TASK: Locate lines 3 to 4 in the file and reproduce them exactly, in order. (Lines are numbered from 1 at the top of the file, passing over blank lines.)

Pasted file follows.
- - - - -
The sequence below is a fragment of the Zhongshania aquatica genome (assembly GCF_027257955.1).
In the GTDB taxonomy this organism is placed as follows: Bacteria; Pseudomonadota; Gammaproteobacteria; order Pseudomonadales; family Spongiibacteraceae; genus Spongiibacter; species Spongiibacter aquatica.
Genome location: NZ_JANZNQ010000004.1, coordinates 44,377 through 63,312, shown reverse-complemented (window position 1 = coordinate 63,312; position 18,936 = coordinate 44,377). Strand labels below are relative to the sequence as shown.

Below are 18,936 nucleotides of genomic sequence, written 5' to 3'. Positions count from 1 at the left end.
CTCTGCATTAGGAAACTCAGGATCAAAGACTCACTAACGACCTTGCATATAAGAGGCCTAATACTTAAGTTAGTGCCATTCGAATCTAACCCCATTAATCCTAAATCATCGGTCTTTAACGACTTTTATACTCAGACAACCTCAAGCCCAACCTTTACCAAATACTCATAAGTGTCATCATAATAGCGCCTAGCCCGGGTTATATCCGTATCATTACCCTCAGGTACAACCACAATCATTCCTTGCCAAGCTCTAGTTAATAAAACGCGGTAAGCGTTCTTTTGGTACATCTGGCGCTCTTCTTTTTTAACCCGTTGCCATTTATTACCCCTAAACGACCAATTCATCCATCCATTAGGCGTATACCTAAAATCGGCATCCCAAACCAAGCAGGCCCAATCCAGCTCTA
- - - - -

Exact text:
Genome location: NZ_JANZNQ010000004.1, coordinates 44,377 through 63,312, shown reverse-complemented (window position 1 = coordinate 63,312; position 18,936 = coordinate 44,377). Strand labels below are relative to the sequence as shown.

Below are 18,936 nucleotides of genomic sequence, written 5' to 3'. Positions count from 1 at the left end.